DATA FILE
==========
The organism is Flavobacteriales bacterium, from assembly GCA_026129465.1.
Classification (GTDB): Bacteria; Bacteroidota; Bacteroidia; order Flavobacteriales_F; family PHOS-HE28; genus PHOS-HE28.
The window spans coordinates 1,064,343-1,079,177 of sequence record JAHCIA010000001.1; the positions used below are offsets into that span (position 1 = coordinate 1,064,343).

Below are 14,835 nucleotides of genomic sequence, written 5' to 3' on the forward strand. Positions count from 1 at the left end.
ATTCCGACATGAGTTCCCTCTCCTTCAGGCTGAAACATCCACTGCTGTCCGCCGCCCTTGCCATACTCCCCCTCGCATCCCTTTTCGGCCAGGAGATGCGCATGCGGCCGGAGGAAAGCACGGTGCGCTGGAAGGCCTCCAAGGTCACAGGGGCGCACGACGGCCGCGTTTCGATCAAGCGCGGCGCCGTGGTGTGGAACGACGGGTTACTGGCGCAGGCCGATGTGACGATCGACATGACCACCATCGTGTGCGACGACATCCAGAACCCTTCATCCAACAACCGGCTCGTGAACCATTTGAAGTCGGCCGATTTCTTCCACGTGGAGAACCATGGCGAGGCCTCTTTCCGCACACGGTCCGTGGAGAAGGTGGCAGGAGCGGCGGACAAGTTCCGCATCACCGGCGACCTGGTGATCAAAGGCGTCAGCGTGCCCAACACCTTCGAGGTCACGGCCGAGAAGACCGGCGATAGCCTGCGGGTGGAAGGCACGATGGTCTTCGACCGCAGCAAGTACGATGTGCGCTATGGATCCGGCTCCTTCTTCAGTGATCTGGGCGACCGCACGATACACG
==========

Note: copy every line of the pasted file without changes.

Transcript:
The organism is Flavobacteriales bacterium, from assembly GCA_026129465.1.
Classification (GTDB): Bacteria; Bacteroidota; Bacteroidia; order Flavobacteriales_F; family PHOS-HE28; genus PHOS-HE28.
The window spans coordinates 1,064,343-1,079,177 of sequence record JAHCIA010000001.1; the positions used below are offsets into that span (position 1 = coordinate 1,064,343).

Below are 14,835 nucleotides of genomic sequence, written 5' to 3' on the forward strand. Positions count from 1 at the left end.
ATTCCGACATGAGTTCCCTCTCCTTCAGGCTGAAACATCCACTGCTGTCCGCCGCCCTTGCCATACTCCCCCTCGCATCCCTTTTCGGCCAGGAGATGCGCATGCGGCCGGAGGAAAGCACGGTGCGCTGGAAGGCCTCCAAGGTCACAGGGGCGCACGACGGCCGCGTTTCGATCAAGCGCGGCGCCGTGGTGTGGAACGACGGGTTACTGGCGCAGGCCGATGTGACGATCGACATGACCACCATCGTGTGCGACGACATCCAGAACCCTTCATCCAACAACCGGCTCGTGAACCATTTGAAGTCGGCCGATTTCTTCCACGTGGAGAACCATGGCGAGGCCTCTTTCCGCACACGGTCCGTGGAGAAGGTGGCAGGAGCGGCGGACAAGTTCCGCATCACCGGCGACCTGGTGATCAAAGGCGTCAGCGTGCCCAACACCTTCGAGGTCACGGCCGAGAAGACCGGCGATAGCCTGCGGGTGGAAGGCACGATGGTCTTCGACCGCAGCAAGTACGATGTGCGCTATGGATCCGGCTCCTTCTTCAGTGATCTGGGCGACCGCACGATACACG